Meet our new
JP Haynie joined our theatre in December of 2019, and we are incredibly happy to have him leading the theatre. With an MFA in Musical Theatre from the University of Central Florida, a BA in Theatre from Mercer University and a graduate of Stratford Academy, JP is returning to Macon, GA after a decade of work as a theatre and film professional in New York City.
JP grew up on the stages of middle Georgia, and literally lived in Macon Little Theatre for a few years when his father Phil Haynie was the Artistic Director in the 1980s. His mother, Sylvia Haynie, has also led MLT to great success as the director of our musicals for the last decade.
With the love and support of his wife Ashlee (who he met right here on our stage), JP is beginning an overhaul of our theatre with a focus on moving our technology into the future, and continuing to provide high quality live theatre to middle Georgia.
Macon Little Theatre is the oldest, continuously running community theatre under the same name in the southeast. The theatre opened its doors to the public on March 14, 1934 with the presentation of Hay Fever. It all began in the old Ideal Laundry building on the corner of Riverside Drive and First Street. Local performing artists displayed their talent while local visual artists helped decorate sets and costumes. With 200 charter members and packed houses, Macon Little Theatre was the social place to be.
In 1961, construction began on Forsyth Road so that the first real theatre could be used for its 29th season. The state of the art location would include auditorium seating for 350 people, dressing rooms, a lobby, and an orchestra pit. No seat was to be further than 60 feet from the stage. This expansion allowed for up to 2000 season ticket members.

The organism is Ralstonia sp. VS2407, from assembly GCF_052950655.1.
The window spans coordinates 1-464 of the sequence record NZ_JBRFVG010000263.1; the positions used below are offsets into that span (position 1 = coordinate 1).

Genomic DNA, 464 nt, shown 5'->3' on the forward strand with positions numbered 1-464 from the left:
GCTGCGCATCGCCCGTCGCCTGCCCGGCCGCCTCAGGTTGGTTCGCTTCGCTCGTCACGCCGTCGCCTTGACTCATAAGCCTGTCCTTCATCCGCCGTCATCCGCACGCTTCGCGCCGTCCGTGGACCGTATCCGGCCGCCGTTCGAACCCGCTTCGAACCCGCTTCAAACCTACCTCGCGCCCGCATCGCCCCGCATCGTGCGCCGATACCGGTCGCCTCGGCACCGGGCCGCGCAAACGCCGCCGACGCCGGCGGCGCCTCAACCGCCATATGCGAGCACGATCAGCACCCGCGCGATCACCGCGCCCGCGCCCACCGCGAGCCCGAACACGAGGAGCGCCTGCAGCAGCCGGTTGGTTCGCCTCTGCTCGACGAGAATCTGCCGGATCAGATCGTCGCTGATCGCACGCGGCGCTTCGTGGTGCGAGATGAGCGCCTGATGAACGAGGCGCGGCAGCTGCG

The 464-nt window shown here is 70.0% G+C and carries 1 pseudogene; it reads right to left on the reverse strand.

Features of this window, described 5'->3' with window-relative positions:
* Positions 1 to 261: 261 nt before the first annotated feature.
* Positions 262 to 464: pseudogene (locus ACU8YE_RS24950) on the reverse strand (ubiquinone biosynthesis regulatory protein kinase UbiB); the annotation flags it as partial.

One of the traditions of Macon Little Theatre is its use of demitasse cups for serving coffee during intermission. This developed during WWII when the need for rationing began. The ladies who were supporters of the theatre would go around to their neighbors and acquire as much coffee as possible to serve during intermission. So that everyone who attended the large audiences of each production could be served, the small demitasse cups were used to keep portion sizes small. Many of the cups that are used today have been around since then, maintaining this unique, historical tradition.
Board of Directors
Rachel Chabot, Chairman
Jerry Bridges, Jr.
Volunteer at MLT
4220 Forsyth Rd, Macon, GA 31210, USA
(478) 471-PLAY (7529)